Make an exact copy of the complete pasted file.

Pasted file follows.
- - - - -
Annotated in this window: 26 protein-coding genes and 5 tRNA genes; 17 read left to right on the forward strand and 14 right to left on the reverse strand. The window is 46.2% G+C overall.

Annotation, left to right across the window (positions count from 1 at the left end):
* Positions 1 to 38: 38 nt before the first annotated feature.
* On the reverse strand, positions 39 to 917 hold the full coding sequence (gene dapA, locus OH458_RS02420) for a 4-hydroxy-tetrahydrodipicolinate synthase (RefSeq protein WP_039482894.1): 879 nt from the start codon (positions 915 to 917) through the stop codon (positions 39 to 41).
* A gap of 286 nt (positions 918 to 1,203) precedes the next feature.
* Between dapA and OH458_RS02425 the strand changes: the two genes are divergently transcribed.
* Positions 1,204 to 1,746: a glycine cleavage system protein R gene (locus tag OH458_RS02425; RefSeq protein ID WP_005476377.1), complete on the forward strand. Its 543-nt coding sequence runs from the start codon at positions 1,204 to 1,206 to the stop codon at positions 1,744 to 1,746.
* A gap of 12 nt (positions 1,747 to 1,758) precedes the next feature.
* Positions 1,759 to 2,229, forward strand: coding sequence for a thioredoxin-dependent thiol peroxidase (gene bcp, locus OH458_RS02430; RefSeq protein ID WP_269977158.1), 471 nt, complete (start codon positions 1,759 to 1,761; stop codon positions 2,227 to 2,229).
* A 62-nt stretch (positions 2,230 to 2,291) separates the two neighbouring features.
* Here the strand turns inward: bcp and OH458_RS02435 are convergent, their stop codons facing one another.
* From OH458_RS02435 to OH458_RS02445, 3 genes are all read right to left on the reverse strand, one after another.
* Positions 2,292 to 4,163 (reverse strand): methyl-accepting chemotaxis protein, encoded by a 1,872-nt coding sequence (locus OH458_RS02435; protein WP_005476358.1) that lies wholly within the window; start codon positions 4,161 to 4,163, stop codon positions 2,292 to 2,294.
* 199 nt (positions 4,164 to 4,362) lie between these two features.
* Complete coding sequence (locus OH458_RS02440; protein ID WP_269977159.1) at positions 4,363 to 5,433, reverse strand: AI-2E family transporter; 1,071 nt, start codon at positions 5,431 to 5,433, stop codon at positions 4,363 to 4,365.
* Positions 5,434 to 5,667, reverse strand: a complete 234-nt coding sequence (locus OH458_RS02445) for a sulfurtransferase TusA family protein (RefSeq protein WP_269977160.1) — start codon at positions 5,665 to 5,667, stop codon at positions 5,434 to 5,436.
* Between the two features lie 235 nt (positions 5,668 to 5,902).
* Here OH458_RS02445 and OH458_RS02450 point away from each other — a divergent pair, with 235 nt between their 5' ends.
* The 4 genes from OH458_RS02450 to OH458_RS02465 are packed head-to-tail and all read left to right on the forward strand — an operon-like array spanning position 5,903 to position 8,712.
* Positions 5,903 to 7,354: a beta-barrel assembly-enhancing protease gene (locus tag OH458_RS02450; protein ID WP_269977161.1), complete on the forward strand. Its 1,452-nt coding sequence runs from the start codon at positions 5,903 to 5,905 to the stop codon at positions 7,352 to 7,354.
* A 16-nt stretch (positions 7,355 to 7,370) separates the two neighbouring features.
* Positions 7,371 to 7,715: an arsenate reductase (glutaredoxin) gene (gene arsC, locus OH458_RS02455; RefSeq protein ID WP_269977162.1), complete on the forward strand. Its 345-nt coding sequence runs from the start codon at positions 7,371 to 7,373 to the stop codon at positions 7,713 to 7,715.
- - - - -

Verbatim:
Annotated in this window: 26 protein-coding genes and 5 tRNA genes; 17 read left to right on the forward strand and 14 right to left on the reverse strand. The window is 46.2% G+C overall.

Annotation, left to right across the window (positions count from 1 at the left end):
* Positions 1 to 38: 38 nt before the first annotated feature.
* On the reverse strand, positions 39 to 917 hold the full coding sequence (gene dapA, locus OH458_RS02420) for a 4-hydroxy-tetrahydrodipicolinate synthase (RefSeq protein WP_039482894.1): 879 nt from the start codon (positions 915 to 917) through the stop codon (positions 39 to 41).
* A gap of 286 nt (positions 918 to 1,203) precedes the next feature.
* Between dapA and OH458_RS02425 the strand changes: the two genes are divergently transcribed.
* Positions 1,204 to 1,746: a glycine cleavage system protein R gene (locus tag OH458_RS02425; RefSeq protein ID WP_005476377.1), complete on the forward strand. Its 543-nt coding sequence runs from the start codon at positions 1,204 to 1,206 to the stop codon at positions 1,744 to 1,746.
* A gap of 12 nt (positions 1,747 to 1,758) precedes the next feature.
* Positions 1,759 to 2,229, forward strand: coding sequence for a thioredoxin-dependent thiol peroxidase (gene bcp, locus OH458_RS02430; RefSeq protein ID WP_269977158.1), 471 nt, complete (start codon positions 1,759 to 1,761; stop codon positions 2,227 to 2,229).
* A 62-nt stretch (positions 2,230 to 2,291) separates the two neighbouring features.
* Here the strand turns inward: bcp and OH458_RS02435 are convergent, their stop codons facing one another.
* From OH458_RS02435 to OH458_RS02445, 3 genes are all read right to left on the reverse strand, one after another.
* Positions 2,292 to 4,163 (reverse strand): methyl-accepting chemotaxis protein, encoded by a 1,872-nt coding sequence (locus OH458_RS02435; protein WP_005476358.1) that lies wholly within the window; start codon positions 4,161 to 4,163, stop codon positions 2,292 to 2,294.
* 199 nt (positions 4,164 to 4,362) lie between these two features.
* Complete coding sequence (locus OH458_RS02440; protein ID WP_269977159.1) at positions 4,363 to 5,433, reverse strand: AI-2E family transporter; 1,071 nt, start codon at positions 5,431 to 5,433, stop codon at positions 4,363 to 4,365.
* Positions 5,434 to 5,667, reverse strand: a complete 234-nt coding sequence (locus OH458_RS02445) for a sulfurtransferase TusA family protein (RefSeq protein WP_269977160.1) — start codon at positions 5,665 to 5,667, stop codon at positions 5,434 to 5,436.
* Between the two features lie 235 nt (positions 5,668 to 5,902).
* Here OH458_RS02445 and OH458_RS02450 point away from each other — a divergent pair, with 235 nt between their 5' ends.
* The 4 genes from OH458_RS02450 to OH458_RS02465 are packed head-to-tail and all read left to right on the forward strand — an operon-like array spanning position 5,903 to position 8,712.
* Positions 5,903 to 7,354: a beta-barrel assembly-enhancing protease gene (locus tag OH458_RS02450; protein ID WP_269977161.1), complete on the forward strand. Its 1,452-nt coding sequence runs from the start codon at positions 5,903 to 5,905 to the stop codon at positions 7,352 to 7,354.
* A 16-nt stretch (positions 7,355 to 7,370) separates the two neighbouring features.
* Positions 7,371 to 7,715: an arsenate reductase (glutaredoxin) gene (gene arsC, locus OH458_RS02455; RefSeq protein ID WP_269977162.1), complete on the forward strand. Its 345-nt coding sequence runs from the start codon at positions 7,371 to 7,373 to the stop codon at positions 7,713 to 7,715.